the part of LLOYD, as knows Manfred Buschmeier: "Any type of wastefulness shall be avoided! Be it for the handling times of the goods, the walking distance of the workers or the packaging."
Apart from the growing stock, the business strategy has changed to the effect that the retail business was extended. At the same time, the company wanted to ensure faster supplies of the specialist stores. "The specialist retailers pay high rents for their high-street locations in the city centres and do not have the space for large storage areas. Therefore, fast replenishment is the optimum support for our customers", explains Manfred Buschmeier. The storage capacity had become too scarce for the growing stock. "It was a huge effort for our entire staff during the construction of the new warehouse. Before, we worked with two external warehouses from where the goods were transported to us daily up to 30 kilometres. Thus our demand was: Every pair of shoes must be available at any time."
So far the soles are spared – shoes are handled in the warehouse
The shoes do not have to travel the long distances in the warehouse on their soles yet. A sophisticated TGW conveyor concept takes care of that. A complex conveyor loop is able to handle all required processes. And so the shoes move through the logistics centre without their soles ever touching the ground.
Their way through the distribution centre starts in two goods receiving areas equipped with three workstations and a handover station from the production area where the goods are received from different channels: one receiving area leads the finished shoes from production to the storage system, the other area receives goods from LLOYD's production facility in Romania and from suppliers. "In particular in the ladies' shoes sector, which is still relatively small, we buy goods from third parties. Certain shoes such as sandals or moccasins, which have a special making and which we are not able to make here, are also delivered by suppliers. To sum it up: approximately 30% come from our own production in Sulingen, 60 % are manufactured in Romania, which are delivered on pallets, and about 10% are third-party products which arrive at our site either via air freight or in containers", says Manfred Buschmeier.
From the goods receiving area, all cartons are conveyed through a volume measuring tunnel equipped with a scale, where the cartons are checked for correct dimensions and weight. This tunnel, which was individually adapted to the throughput required by LLOYD, checks the cartons before they are stored in the warehouse. Via the 12 quality assurance workstations, which are multi-functionally used in the Value Added Services, for example for special customer equipment such as the application of price labels or security tags or as rejects station for clarification, the cartons proceed to the main conveyor loop where they are distributed to different destinations.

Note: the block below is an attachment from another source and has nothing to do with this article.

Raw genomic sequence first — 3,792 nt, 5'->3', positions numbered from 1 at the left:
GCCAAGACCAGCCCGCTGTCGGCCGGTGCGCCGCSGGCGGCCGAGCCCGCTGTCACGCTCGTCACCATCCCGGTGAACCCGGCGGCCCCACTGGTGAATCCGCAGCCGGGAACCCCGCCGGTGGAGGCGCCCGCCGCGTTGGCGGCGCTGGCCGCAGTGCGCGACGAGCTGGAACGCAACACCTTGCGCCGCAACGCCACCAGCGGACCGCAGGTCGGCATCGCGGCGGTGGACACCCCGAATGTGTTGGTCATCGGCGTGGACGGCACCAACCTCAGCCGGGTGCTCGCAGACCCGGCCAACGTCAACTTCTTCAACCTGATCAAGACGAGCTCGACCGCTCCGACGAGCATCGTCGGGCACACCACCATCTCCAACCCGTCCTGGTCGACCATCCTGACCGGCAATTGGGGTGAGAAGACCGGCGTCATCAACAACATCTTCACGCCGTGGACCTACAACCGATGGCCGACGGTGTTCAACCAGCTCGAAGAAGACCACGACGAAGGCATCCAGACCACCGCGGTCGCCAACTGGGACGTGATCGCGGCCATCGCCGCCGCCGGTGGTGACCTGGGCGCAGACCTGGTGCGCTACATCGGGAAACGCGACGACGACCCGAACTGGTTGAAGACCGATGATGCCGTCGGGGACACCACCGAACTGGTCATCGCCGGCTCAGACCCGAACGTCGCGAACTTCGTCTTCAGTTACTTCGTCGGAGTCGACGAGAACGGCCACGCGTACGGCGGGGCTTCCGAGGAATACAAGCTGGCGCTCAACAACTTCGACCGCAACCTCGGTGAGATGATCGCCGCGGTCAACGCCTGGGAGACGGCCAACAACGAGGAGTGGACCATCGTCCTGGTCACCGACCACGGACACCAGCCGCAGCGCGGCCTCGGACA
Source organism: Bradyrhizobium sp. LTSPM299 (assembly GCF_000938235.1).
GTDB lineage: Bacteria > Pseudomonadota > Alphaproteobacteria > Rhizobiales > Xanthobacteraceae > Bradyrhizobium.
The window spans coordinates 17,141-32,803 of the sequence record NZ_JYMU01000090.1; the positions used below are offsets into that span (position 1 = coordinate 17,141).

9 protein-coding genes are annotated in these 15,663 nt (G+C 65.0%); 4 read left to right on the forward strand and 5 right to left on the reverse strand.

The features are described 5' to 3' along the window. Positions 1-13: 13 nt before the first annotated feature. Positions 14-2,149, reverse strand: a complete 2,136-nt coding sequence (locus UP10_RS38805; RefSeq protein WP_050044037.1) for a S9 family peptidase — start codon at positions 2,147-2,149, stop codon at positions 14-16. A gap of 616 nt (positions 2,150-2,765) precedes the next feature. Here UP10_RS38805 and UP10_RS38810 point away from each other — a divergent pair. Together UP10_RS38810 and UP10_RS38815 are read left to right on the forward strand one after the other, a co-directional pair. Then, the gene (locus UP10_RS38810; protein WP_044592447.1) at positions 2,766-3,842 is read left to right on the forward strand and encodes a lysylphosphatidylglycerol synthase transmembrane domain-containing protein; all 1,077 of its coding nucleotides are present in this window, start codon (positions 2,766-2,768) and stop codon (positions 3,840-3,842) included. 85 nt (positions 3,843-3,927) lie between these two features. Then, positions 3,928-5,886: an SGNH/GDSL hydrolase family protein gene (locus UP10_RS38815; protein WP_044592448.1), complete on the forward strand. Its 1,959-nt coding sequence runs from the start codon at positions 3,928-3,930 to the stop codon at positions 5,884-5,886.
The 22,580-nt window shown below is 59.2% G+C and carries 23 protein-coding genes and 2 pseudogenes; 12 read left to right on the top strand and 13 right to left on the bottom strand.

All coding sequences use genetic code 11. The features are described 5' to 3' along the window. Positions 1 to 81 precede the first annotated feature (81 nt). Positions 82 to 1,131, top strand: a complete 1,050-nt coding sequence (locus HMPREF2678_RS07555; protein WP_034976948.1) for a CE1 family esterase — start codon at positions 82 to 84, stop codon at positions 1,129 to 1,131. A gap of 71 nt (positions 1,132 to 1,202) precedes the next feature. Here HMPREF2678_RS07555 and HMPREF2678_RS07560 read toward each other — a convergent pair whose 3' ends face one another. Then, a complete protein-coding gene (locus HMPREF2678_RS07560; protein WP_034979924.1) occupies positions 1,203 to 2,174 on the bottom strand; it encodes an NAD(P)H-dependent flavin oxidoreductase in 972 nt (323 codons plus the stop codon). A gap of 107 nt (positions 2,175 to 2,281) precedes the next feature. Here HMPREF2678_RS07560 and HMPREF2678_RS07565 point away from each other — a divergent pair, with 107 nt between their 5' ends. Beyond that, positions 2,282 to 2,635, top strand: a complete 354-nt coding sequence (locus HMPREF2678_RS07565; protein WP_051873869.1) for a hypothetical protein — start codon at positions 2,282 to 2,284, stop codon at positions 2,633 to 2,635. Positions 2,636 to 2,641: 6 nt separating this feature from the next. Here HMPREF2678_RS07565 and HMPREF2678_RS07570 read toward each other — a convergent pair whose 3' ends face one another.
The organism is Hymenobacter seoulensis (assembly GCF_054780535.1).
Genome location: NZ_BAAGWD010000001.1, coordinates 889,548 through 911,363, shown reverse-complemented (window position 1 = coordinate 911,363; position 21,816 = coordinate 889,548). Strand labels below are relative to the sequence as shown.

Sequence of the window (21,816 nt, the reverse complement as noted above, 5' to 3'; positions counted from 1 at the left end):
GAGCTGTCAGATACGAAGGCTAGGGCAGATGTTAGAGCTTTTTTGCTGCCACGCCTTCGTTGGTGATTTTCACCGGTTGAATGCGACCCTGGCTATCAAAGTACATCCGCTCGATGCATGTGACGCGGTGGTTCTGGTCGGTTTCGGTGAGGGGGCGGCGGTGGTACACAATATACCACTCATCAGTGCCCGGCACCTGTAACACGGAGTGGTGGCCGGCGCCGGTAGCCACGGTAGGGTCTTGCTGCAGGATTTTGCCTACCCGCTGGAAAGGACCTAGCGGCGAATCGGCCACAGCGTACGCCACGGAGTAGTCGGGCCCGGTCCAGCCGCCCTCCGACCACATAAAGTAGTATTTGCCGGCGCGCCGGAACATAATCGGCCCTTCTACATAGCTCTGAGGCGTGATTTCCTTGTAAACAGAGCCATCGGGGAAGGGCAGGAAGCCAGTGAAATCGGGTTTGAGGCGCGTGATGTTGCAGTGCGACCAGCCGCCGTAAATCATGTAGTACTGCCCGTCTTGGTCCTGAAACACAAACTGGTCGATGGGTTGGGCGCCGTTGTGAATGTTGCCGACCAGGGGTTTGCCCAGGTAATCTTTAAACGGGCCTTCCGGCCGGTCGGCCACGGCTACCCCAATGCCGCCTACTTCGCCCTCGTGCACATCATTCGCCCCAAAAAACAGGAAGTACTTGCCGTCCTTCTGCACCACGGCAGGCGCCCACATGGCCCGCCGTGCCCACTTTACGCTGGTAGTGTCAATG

A multi-functional loop supplies all system areas
"2015 was considered a magic number in our logistics planning," says Manfred Buschmeier with a smile. Therefore, the requirements of the new installation was calculated based on that year, including a buffer. "A flexible system with the possibility to access the assortment even at short notice. That was our top priority." And the new system can handle that.
At a rate of approximately 800 cartons per hour, the cartons are stored in the automatic mini-load warehouse by TGW which is used to supply all areas of the logistics centre. As soon as they are retrieved from the warehouse, they return to the loop from where they are forwarded to one of the eight stations arranged on two levels, each with a different function. Storage as well as order picking operations are carried out on both levels. Finally, the goods are packed at ten workstations and either sent back into the mini-load warehouse for temporary storage until their shipment, or directly conveyed to the dispatch area. The solution is principally designed for the punctual supply of the retail sector and of the LLOYD stores, which is why the design also considered that single pairs as well as large orders can be handled by the system.